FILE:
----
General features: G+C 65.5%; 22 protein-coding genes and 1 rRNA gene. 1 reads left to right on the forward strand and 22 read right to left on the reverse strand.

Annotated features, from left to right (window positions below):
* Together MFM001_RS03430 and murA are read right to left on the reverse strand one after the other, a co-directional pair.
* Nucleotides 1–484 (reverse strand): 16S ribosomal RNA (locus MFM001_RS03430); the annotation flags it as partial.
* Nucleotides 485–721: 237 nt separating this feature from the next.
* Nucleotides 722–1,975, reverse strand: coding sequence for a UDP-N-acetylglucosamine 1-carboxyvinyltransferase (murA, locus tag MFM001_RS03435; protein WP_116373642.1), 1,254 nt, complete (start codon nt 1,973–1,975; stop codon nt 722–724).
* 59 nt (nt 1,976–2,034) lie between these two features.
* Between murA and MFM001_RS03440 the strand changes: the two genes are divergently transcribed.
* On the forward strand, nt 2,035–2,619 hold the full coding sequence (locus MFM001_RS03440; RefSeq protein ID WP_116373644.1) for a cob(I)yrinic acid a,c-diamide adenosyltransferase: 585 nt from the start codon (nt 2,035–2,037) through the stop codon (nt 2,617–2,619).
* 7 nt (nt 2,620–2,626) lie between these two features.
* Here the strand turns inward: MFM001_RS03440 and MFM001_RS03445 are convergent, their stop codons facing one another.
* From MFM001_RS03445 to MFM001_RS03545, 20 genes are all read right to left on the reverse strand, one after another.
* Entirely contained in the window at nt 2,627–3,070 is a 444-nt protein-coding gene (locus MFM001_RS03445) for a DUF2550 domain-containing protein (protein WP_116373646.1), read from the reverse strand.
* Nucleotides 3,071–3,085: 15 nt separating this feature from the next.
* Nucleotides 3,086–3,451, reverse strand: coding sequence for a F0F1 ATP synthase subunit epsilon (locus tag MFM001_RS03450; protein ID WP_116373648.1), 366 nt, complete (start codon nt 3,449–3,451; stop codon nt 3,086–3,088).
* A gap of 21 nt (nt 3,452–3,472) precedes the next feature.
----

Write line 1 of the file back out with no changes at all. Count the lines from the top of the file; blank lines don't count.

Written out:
General features: G+C 65.5%; 22 protein-coding genes and 1 rRNA gene. 1 reads left to right on the forward strand and 22 read right to left on the reverse strand.